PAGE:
A Static Site Generator is a compromise between using a hand-coded static site and a full CMS, while retaining the benefits of both. In essence, you generate a static HTML-only website using CMS-likeconcepts such as templates. The content can be extracted from a database but, more typically, Markdown files are used. These files are also the basis of the CMS system, enabling you to update any content on the fly.
The site generation can occur on your development machine or staging server. The resulting HTML files are then deployed to a live webserver. Users will never know the difference.
A related concept is a _“Headless”_or _“Decoupled”_CMS. These use an interface such as WordPress to handle content administration but allow other systems to access the data via a RESTAPI. One of the better implementations based on the Github Rest API, is WEBRIQ CMS.
CMSs normally constrain your options, because they’re tied to a database with specific fields. If you want to add a Twitter widget to some pages, you’ll normally require a plugin, a short code or some custom functionality.
In a static site, the widget can simply be inserted into a file directly or using a partial/snippet. There are very few limits, because you’re unshackled by the those imposed by a CMS.
Most CMS applications offer built-in or plugin-powered cache systems to ensure pages are generated and reused when possible. This is effective, although the overhead of managing, validating and re-generating cached pages remains.
Static sites are pre-cached pages which never expire. Files can also be minified prior to deployment to guarantee the smallest load. A static site will always perform better than a CMS-powered version using a similar template.
A typical WordPress installation requires:
a suitable operating system such as Ubuntu or CentOS
a web server such as Apache or NGINX
PHP with associated extensions and web server configurations
any necessary plugins
the theme/template code.
These dependencies must be installed and managed. WordPress requires less effort than some other applications, but it’s still possible for a single update to any part to cause chaos.
A static site is lightweight, and can be hosted by any web server able to return HTML files. There is nothing else to install, manage or update.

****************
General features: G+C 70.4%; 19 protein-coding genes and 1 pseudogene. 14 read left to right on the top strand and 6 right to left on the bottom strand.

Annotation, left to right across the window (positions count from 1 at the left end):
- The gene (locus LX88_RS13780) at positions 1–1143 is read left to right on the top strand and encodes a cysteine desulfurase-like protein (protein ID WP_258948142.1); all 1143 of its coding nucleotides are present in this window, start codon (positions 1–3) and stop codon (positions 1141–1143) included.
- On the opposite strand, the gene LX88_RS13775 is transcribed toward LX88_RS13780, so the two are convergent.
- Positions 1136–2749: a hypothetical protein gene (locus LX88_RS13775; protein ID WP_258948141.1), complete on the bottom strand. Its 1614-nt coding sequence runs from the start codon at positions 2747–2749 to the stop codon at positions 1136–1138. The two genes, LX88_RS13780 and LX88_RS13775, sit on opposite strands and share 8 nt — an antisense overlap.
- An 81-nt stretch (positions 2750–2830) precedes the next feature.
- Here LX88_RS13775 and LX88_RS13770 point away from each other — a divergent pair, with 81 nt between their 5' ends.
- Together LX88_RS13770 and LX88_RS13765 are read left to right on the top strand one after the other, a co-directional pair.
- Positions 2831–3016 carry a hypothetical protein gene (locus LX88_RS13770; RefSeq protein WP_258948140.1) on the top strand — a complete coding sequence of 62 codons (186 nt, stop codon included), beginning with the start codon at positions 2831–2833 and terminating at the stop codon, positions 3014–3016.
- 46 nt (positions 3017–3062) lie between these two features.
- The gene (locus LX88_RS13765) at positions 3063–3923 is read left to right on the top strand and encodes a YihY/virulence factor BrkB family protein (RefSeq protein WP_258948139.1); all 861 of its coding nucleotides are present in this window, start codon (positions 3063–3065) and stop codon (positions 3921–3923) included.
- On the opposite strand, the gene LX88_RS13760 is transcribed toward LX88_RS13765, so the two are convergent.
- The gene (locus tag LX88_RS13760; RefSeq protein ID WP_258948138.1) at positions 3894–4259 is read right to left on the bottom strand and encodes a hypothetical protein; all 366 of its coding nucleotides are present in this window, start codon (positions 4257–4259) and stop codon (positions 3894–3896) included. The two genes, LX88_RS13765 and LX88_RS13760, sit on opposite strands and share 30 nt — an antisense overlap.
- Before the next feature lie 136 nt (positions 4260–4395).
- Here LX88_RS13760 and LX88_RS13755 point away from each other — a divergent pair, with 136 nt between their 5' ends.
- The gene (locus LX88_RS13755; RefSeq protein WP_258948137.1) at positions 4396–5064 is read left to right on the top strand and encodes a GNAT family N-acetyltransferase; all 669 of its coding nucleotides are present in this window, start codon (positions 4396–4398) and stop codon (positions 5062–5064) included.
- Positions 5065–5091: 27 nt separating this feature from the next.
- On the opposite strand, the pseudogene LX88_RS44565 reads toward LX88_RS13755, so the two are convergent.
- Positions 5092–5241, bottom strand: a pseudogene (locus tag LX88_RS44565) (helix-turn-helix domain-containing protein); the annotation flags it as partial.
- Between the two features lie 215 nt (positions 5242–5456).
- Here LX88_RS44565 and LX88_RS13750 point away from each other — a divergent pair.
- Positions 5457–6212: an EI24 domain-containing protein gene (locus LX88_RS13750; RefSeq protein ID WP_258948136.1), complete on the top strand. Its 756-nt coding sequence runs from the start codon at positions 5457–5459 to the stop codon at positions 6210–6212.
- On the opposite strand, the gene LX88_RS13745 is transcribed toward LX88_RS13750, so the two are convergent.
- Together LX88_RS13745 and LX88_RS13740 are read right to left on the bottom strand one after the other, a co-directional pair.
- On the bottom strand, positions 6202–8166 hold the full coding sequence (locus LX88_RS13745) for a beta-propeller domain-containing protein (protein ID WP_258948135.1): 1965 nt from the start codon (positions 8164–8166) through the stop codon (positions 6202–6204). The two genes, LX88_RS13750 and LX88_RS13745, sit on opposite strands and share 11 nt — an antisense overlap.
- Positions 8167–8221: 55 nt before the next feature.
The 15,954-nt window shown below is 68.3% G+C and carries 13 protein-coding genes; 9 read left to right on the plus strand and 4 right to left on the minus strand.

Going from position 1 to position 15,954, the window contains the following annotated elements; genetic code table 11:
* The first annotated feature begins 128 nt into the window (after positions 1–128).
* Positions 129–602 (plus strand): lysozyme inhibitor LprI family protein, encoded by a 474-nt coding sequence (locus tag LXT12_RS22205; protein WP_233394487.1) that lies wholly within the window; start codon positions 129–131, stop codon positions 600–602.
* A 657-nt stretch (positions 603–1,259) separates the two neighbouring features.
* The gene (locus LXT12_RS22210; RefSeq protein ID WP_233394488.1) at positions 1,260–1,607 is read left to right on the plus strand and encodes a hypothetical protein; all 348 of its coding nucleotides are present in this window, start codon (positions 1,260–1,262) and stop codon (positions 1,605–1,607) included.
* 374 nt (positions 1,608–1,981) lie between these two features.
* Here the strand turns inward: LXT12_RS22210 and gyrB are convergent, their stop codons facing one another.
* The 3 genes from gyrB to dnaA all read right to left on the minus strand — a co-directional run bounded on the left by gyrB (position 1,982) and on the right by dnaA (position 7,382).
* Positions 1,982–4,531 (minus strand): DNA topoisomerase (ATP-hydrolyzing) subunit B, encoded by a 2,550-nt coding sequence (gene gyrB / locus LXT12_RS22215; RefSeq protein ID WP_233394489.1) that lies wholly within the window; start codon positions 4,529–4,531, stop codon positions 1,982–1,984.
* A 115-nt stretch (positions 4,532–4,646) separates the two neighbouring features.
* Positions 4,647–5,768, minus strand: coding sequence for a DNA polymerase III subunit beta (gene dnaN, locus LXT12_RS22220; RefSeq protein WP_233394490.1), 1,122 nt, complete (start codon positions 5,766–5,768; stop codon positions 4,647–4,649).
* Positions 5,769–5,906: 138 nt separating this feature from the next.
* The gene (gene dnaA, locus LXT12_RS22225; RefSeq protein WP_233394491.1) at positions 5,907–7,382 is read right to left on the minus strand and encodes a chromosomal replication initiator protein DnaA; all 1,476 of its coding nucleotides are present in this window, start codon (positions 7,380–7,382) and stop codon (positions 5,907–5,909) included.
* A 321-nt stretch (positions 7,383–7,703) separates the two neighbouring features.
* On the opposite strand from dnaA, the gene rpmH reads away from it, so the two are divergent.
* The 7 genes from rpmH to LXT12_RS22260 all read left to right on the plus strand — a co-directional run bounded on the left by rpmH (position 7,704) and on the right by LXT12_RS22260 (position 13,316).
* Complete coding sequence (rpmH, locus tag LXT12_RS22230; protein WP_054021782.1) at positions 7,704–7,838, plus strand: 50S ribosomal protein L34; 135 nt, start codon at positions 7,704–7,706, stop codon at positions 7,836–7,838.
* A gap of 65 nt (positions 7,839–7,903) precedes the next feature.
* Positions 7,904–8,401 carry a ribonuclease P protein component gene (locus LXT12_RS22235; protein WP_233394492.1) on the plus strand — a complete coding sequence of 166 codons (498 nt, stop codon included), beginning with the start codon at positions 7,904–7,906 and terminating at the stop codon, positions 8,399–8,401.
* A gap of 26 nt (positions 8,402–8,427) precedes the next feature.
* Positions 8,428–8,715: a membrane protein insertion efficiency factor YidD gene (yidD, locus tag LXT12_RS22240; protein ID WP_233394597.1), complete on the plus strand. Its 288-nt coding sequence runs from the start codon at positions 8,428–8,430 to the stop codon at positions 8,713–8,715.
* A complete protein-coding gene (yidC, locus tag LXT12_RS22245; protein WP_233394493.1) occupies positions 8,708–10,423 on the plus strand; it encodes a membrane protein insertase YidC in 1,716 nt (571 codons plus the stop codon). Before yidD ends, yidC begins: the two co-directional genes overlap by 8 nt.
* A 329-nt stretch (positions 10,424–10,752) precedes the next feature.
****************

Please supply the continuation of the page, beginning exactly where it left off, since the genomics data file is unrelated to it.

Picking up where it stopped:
A CMS is complex, with many moving parts and points of failure. Run a WordPress site for any length of time and you’ll almost certainly encounter the dreaded _“Failedto establish a database connection”_error. Unforeseen CMS problems can arise from sudden traffic surges, which crash the database or restrict active connections.
Serving a static site is less intensive — the server just has to return flat files. It’s still possible to crash a web server, but it’ll take considerably more concurrent requests.
There are several reasons why someone may want to attack your website. Traffic hijacking, rogue advertising, linking, authenticity spoofing and malware hosting all permit an unauthorized user to make monetaryand/or kudos gains.
A CMS opens a number of attack vectors. The most obvious is the login screen: it’s only as secure as the weakest user password. Be aware that any page running server-side code also offers potential exploits — for example, firing spam emails via your contact form. It may not be obvious that someone has gained access; the worst culprits want to stay hidden.
A static site has little or no server-side functionality. You cannot access it via scripting or database security holes. Someone could still gain access via SSH or FTP, but they would struggle to do much damage other than defacing pages or uploading files.
You spend weeks building attractive CMS themes for the client to trash their site within minutes of your hand-over. Using a CMS is not necessarily easy, and it offers considerable power to content editors. You can lock down rights such as plugin installation, but it won’t prevent someone changing fonts, adding weird colors, using poor photographyor corrupting the layout.
A static site can use Markdown files. That limits the user’s options; they make fewer mistakes and cannot adversely affect the pages.
Database data is volatile. A CMS permits users to add, delete or change content on a whim. Wiping the whole site is a few clicks away. You can back up databases but, even if that’s done regularly, you’re still likely to lose some data.
A static site is safe presuming your content is defined in Markdown files and you use a version control system such as Git. Old files are retained, and changes can be undone quickly. Testing becomes easier because the site can be generated and previewed anywhere. Preview files are on a separate Git repository, as the live files which are on themain branch.
So all is good in the static site world.
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